"But around that time I was given a scholarship to go to Johnson and Wales University in America for three months," she says.
The prestigious Rhode Island college then offered Paula another scholarship and she graduated after two years as a Bachelor of Science in culinary arts. She would probably have stayed in the States and possibly opened her own restaurant if visa problems hadn't scuppered her plans. "It broke my heart to leave but I wasn't meant to live there. I would have probably ended up murdered down an alleyway anyway," she laughs.
Paula returned to the UK and eventually opened her own restaurant in Manchester and won several top awards, but on reflection she now believes that at 26 she was maybe too young for the role. "I didn't make millions of pounds, obviously, but I learned an awful lot about myself, about life, about people and about cooking. However, after five years, I came home to become head chef at Castle Leslie in Co Monaghan, though it was hard to adjust after being my own boss."
Spells at Fontana in Holywood and Ghan House cookery school and restaurant in Carlingford were next on the menu before Paula turned to lecturing at the Portrush Catering College and then the Northern Regional College in Ballymoney, where she works two days a week.
"Teaching was strange at first but I enjoy going into a restaurant and having a really nice meal knowing that one of my students is behind it."
Away from college, no two weeks are ever the same for Paula, who caters for private parties as well as giving her cookery demonstrations. Not to mention her broadcasting career, which took off by accident after she met a BBC producer during a night out in Belfast.
"I'd already done a few slots in England for Radio 5 Live and the producer said I should do some more work at home. I said 'You've had too many gins'. I went into cooking because I love cooking. There were no media chefs back then, apart from the late Keith Floyd."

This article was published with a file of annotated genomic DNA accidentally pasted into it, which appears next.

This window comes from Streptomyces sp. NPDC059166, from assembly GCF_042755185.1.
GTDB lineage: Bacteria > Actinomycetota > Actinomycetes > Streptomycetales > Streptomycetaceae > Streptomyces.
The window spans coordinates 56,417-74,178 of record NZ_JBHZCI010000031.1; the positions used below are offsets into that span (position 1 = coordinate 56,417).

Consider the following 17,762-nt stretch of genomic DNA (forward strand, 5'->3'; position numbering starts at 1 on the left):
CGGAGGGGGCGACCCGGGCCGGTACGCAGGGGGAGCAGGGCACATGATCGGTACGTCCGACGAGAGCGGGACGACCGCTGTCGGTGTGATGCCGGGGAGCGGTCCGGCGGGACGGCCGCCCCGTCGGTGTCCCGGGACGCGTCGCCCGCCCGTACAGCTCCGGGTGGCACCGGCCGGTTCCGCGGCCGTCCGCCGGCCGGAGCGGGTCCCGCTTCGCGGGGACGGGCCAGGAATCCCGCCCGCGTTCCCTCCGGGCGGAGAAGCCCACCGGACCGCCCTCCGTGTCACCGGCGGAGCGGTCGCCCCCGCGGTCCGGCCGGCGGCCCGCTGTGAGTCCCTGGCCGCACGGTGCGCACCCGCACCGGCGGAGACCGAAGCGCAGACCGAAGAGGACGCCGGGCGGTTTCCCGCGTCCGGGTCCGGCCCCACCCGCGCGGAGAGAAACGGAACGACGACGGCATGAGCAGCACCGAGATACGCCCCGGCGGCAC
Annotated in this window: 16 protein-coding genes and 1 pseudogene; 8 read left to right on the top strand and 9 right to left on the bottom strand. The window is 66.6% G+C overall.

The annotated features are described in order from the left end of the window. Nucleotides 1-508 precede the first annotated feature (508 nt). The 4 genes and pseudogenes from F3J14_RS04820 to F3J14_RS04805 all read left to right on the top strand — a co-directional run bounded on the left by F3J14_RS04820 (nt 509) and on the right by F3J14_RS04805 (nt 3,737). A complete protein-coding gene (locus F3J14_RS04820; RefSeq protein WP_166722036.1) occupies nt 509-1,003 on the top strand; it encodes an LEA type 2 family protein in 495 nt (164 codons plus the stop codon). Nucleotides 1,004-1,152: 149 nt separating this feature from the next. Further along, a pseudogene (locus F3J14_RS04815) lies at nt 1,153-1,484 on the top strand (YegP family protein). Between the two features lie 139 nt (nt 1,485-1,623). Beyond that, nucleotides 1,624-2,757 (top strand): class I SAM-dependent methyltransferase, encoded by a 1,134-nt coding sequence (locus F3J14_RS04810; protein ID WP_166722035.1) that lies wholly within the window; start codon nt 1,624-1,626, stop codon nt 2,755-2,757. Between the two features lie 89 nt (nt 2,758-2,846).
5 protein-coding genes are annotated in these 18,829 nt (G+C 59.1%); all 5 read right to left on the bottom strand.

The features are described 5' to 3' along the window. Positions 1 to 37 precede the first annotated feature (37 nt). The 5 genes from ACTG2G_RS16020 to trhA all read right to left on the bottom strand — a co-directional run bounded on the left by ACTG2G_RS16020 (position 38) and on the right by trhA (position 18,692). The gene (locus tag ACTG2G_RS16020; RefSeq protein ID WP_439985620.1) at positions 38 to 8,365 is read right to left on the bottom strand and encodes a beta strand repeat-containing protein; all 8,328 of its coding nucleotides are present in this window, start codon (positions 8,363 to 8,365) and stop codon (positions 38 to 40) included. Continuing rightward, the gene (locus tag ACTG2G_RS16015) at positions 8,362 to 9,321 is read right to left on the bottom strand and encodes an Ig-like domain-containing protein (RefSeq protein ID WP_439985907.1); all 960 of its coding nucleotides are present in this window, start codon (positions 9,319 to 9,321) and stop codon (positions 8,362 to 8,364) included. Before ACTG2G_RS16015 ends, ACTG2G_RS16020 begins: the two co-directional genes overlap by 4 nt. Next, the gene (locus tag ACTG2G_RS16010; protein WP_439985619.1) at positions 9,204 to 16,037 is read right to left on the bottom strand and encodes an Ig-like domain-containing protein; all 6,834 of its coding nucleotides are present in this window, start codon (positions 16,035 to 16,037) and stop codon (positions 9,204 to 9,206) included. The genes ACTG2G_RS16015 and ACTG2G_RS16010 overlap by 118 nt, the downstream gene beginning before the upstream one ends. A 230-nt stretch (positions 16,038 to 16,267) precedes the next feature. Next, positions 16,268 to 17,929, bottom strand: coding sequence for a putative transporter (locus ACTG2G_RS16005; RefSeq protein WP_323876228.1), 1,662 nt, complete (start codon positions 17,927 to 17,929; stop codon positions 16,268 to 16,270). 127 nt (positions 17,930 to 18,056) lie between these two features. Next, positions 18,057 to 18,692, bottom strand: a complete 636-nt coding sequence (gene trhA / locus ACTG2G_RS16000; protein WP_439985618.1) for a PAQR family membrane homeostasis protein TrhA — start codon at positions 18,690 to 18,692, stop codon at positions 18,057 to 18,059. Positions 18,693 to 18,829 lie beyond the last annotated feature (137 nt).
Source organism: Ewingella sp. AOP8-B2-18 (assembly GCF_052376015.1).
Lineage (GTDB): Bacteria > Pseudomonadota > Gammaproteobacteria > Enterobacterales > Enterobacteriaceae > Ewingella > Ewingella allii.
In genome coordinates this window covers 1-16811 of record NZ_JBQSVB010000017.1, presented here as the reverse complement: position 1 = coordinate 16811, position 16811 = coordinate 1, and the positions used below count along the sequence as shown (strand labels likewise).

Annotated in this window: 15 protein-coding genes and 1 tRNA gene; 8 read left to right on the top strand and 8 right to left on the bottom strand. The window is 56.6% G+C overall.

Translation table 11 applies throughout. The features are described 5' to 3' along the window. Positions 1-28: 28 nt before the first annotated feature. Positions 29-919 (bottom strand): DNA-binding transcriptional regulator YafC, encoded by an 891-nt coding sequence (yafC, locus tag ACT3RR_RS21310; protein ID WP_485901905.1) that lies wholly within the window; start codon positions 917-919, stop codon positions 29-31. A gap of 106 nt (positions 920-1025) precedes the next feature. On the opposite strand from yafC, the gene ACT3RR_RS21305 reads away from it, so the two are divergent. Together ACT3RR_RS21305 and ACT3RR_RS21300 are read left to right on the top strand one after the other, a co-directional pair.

One of the things that held Paula back was shyness. "No-one would believe that but I was too shy to speak at school. One teacher at Dalriada told the class that they weren't leaving until I said something."
The school had a reputation for drama but Paula never ventured onto the stage, something she regrets now.
"I would love to act. Some of my friends are involved with amateur drama groups and have talked about me joining them. Last year I played a celebrity chef with an attitude problem in William Caulfield's show and I really loved it.
"I think maybe the radio shows helped me with my confidence issues," says Paula, adding that her Aghadowey accent isn't a hindrance, but rather a help.
"My first producers told me the way I talked was great. They urged me to be myself. I'm really proud of where I come from and how I speak. And you no longer have to change to be understood. Just listen to Jimmy Nesbitt."
Paula, who's also written a book, has appeared on local and national television programmes like Ready Steady Cook with Fern Britton, but she is obviously at home on the Saturday Magazine show with John Toal on BBC Radio Ulster. And the relaxed rapport and banter between them have been among the main ingredients of the programme's success over the past ten years.
"We hit it off right away because we have the same sense of humour. And I mix socially with John and his wife and their kids," adds Paula. "I love the shows and we try to react to what people want us to talk about."
The audience feedback is amazing. "For example if we mention potatoes, the phone lines are clogged up immediately because people have such a warmth for their spuds."
Listeners also have a fanciful notion that Paula has her own high-tech kitchen in Broadcasting House. But, she says, "I prep most of the food at home and bring it to Belfast in cool bags and I cook on a wee Butane stove."